Posted on March 30, 2017
We’ve all heard about ash trees dying in mass due to this pest called the emerald ash borer, but have we taken inventory of what has happened to our neighborhoods as a result? Well, when Macomb County Department of Planning & Economic Development participated in a Regional Green Infrastructure study in 2012, we learned just how devastated our urban forest canopy has become. Not just the ash trees have been affected. Before that was the Dutch elm disease, and we also need to account for those trees lost due to aging, utility repairs, and storm damage. When we looked at the data, it became very evident that the areas in Macomb County along and south of the Main Branch of the Clinton River were hit especially hard within the southeast Michigan region. Hit so hard that we barely have 50 percent of what is recommended by U.S. Forestry standards.
This quickly became a new area of focus for the Land and Water Division of Macomb County’s Department of Planning & Economic Development as we understood what was meant by the severe lack of trees. Trees provide many benefits to urban and suburban areas as they not only help clean the air and naturally store storm water to assist in reducing flooding, but they also provide public health benefits and improved recreational opportunities. The Right Tree in the Right Place for the Right Purpose can also provide savings in energy costs and increase property values. These are the types of programming areas that the county is spearheading, along with many partners including all of the local communities in our initial targeted area, utility companies, and other agencies throughout the region.
With the assistance of both state and federal grants, the Partnership has taken shape over the last year since Associate Planner Brent Geurink and I have introduced the concepts to a somewhat cautious audience. For many years, silver maple trees, ash trees, and poplars were widely planted due to their inexpensive costs and rapid growth potential. These trees, however, are some of the species that have provided non-optimal results due to weak branches, extensive root systems that break up sidewalks and interfere with utilities, or litter that falls at certain times of the year. These trees are now entering the end of their life cycles in established areas and are not necessarily being replaced. It is with these concerns, along with setting achievable standards to meet each community’s needs, that the partnership is blooming with success. Based on technical information developed with the county’s Geographic Information System (GIS) and digital aerial photography, specifics that look at tree canopy cover parcel by parcel and block by block have been created. We now have a complete guide and road map that has been customized for each community to use as a means to make very informed decisions.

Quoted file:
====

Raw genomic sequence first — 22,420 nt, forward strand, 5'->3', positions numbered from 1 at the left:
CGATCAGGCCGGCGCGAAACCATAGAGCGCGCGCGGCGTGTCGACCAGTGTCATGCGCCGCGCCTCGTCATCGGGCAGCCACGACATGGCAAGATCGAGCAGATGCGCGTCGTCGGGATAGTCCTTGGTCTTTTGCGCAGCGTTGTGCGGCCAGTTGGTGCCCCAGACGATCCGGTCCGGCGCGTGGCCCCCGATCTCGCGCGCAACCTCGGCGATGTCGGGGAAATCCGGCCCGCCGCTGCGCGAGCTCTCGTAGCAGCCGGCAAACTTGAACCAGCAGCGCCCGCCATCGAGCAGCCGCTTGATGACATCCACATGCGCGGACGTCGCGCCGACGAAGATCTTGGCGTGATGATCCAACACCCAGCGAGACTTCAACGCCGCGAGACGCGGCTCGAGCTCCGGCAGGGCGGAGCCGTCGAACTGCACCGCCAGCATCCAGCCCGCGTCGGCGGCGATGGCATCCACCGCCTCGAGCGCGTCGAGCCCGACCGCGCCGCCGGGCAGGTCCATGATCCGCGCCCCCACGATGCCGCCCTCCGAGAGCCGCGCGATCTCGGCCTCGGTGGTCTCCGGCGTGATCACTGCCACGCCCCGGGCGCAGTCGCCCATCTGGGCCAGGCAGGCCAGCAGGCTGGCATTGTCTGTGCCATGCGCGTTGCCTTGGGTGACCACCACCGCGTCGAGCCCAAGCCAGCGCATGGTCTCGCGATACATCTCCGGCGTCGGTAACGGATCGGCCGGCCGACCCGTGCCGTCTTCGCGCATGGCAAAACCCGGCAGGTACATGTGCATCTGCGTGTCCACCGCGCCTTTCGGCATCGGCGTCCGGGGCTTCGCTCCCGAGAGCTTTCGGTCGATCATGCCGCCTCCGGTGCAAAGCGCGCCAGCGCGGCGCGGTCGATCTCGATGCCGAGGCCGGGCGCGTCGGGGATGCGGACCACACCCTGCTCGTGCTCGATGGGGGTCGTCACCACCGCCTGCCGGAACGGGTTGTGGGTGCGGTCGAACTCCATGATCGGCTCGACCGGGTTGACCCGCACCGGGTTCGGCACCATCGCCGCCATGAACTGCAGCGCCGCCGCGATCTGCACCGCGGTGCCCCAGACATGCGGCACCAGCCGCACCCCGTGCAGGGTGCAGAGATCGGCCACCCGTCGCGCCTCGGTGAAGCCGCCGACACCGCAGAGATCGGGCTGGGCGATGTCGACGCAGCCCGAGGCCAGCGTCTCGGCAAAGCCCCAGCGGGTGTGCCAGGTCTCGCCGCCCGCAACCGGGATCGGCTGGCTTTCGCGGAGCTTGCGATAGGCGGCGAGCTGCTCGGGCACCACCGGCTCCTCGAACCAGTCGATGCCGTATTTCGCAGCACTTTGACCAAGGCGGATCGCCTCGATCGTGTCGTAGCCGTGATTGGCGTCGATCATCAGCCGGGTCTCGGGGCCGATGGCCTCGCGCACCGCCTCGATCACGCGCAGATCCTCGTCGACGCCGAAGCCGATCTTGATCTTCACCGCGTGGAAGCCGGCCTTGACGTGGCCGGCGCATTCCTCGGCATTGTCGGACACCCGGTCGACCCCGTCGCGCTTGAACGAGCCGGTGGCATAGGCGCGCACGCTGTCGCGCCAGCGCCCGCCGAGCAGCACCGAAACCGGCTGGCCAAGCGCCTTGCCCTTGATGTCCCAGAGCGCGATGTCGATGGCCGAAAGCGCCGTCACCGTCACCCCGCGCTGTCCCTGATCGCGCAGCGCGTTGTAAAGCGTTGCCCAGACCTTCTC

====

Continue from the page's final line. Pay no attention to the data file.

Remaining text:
The Green Macomb Urban Forest Partnership also allows the County to work with other regional agencies to procure funds that help inventory, provide stock, and assist with evaluation of policies that affect the local communities and their ability to make useful and cost-saving decisions. Most recently, the partnership has developed a relationship with the regional soil conservation district. This agency has typically assisted farmers in northern Macomb County and other areas in the Thumb with best management practices to have healthy growing opportunities. These same concepts are now being employed in the urban and suburban areas of Macomb County with very innovative programming that will allow for education-based opportunities for the community and the schools. We’ve even created a specialized reduced cost Spring 2017 Tree, Shrub and Plant Sale that will take pre-orders up until April 6, with distribution at Freedom Hill County Park kicked off with our first-ever Countywide Arbor Day Celebration on Friday, April 28 starting at 10 a.m.
We encourage all Macomb County residents and business owners to get involved. It is easy for the county and our partners to find ways to plant trees in public areas and right-of-ways, but it is not as easy to plant trees in everyone’s private yards or businesses, which represent about 80-85 percent of all land holdings in Macomb County. Therefore, consider becoming a part of this reforestation movement by participating in the tree and plant sale and planting trees and shrubs on your own property. All information regarding this new Green Macomb Urban Forest Partnership, as well as planting guides for local homeowners, can be found on our website: Green.MacombGov.org.
…and remember, plant the right tree in the right place for the right purpose!
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